IPB University Lecturer Introduces Plant Color Efficacy for Human Health
We know a lot of plants or plants which have various colors in their parts, starting from the roots, stems, leaves, fruit, fruit skin, fruit flesh, and seeds. The question arises what are the uses of these colors for plants themselves, humans and the environment as a whole?
IPB University lecturer from the Department of Agronomy and Horticulture, Prof. Sandra Arifin Aziz said that the colors turned out to have many uses. The color is an attractiveness for pollinators or insects that will pollinate the flowers, for deteren / avoidance or defense against natural enemies / herbivores in the form of insects or vertebrates, fungi and bacteria, viruses, other plants in competition for light, water and nutrients. In addition, the color in plants is also a signal of plant communication with symbiotic microorganisms, protection against ultraviolet light or other physical stress. And as raw materials for medicine, poisons, flavor, industry, biological pesticides for human needs.
"Color in plants is also used in the process of photosynthesis such as anthocyanins and carotenoids. In conditions of stressed plants, the colors in the form of anthocyanins and carotenoids will increase in the leaves or certain plant parts. Therefore, we often find plants that are stressed, for example due to drought will turn redder. Chlorophyll which may be disrupted due to stress activity will be assisted by these pigments. "These pigments are not directly involved in the photosynthesis reaction but transfer their energy to chlorophyll A, so photosynthesis can be carried out even under stressful conditions," he explained.
According to him the color in plants is actually the result of plant metabolism or metabolites which is a certain chemical that is produced in certain places at certain growth phases, stored in certain places in plants and has certain functions. "These colors turned out to have benefits for us humans. One of them is as a raw material for medicine. Anthocyanins are secondary metabolites of pink, red, blue, purple to blackish purple, in fact some say black. Anthocyanins can change color according to acidity or soil pH or liquid solvents. An example is the flower bowl (Hydrangea macrophylla) and flower seeds (Clitoria ternatea), "he said.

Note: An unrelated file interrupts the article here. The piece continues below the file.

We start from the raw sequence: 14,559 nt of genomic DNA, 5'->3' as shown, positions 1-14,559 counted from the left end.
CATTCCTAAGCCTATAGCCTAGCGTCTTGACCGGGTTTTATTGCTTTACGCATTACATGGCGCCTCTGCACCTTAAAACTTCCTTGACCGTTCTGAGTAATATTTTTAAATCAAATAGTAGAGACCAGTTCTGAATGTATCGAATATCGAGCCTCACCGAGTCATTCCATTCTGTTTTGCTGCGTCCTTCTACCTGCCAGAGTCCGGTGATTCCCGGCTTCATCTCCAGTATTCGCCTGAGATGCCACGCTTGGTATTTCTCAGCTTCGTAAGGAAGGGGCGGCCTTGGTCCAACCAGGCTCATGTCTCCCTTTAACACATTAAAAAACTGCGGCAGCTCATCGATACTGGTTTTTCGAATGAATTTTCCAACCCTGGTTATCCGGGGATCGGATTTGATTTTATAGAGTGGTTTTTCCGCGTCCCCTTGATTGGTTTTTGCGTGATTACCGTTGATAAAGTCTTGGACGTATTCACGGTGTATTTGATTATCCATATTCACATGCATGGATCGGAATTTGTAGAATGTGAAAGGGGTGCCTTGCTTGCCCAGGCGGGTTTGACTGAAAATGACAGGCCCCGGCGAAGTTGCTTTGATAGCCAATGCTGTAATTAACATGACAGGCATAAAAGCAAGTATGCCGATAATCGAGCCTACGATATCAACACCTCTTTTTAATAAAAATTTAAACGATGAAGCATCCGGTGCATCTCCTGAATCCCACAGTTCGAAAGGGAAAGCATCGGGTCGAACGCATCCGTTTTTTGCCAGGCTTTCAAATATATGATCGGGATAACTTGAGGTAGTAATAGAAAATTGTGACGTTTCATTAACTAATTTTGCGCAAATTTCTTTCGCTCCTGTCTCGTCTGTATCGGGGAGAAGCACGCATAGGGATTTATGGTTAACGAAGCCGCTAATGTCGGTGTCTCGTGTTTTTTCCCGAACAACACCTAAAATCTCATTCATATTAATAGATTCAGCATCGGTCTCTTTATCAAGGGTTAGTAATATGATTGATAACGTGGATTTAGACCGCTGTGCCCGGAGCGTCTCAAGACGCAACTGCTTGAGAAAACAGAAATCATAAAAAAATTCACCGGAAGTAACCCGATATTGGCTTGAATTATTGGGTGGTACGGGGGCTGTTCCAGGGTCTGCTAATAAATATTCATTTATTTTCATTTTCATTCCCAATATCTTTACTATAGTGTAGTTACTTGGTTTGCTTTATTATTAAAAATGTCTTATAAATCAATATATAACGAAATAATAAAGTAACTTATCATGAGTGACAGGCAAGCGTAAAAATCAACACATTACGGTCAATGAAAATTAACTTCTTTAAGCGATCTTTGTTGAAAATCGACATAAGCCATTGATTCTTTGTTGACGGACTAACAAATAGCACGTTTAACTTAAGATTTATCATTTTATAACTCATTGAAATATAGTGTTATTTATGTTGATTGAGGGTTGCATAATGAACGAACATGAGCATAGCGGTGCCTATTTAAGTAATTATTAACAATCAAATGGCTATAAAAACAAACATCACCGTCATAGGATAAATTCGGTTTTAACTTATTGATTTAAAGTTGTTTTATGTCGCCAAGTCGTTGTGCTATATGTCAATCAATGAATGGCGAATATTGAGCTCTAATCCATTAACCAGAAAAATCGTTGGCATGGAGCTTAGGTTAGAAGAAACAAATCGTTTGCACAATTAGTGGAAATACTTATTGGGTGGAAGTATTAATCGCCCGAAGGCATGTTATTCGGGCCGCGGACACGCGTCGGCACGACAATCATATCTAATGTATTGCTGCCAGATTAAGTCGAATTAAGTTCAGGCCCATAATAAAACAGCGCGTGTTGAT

The results of the study showed that flower bowl has anti-allergic and anti-microbial properties, besides it has liver-hepatoprotective activity. The leaf extract is a new chemical compound for anti-malaria and anti-diabetes. Meanwhile the efficacy of the flowers is to improve memory, overcome anxiety disorders, relieve depression, contain antioxidants.
"In general, red anthocyanins are efficacious for improving blood circulation, thus helping the heart work. For anthocyanins that are blue, the results of the study show assistance for the stability of the brain and kidney work. Other colors that we know as pigments in plants are bright red, yellow and orange or orange from carotenoid pigments. This orange color is especially found in skin and fruit flesh, aging leaves, corn, pumpkin, tomatoes, tubers such as carrots and sweet potatoes, flamingos, canaries, salmon, lobsters and shrimp. Carotenoids have antioxidant properties and can reduce the development of cancer, enhance the body's immune system, "he added.
Carotenoid provitamin A can be converted into vitamin A which is important for growth, immune function, and eye health. The human body converts beta carotene, which is a precursor of vitamin A, into vitamin A (retinol). Humans need vitamin A for healthy skin and mucous membranes.
"Color in plants, in addition to beautifying the environment is also important for our health. Hopefully we can consume more colored plants for our health, "he said. (IAAS / NAS)
Published Date : 22-May-2020
Resource Person : Prof Sandra Arifin Aziz
Keyword : IPB lecturer, plant color, anthocyanin, plant properties for humans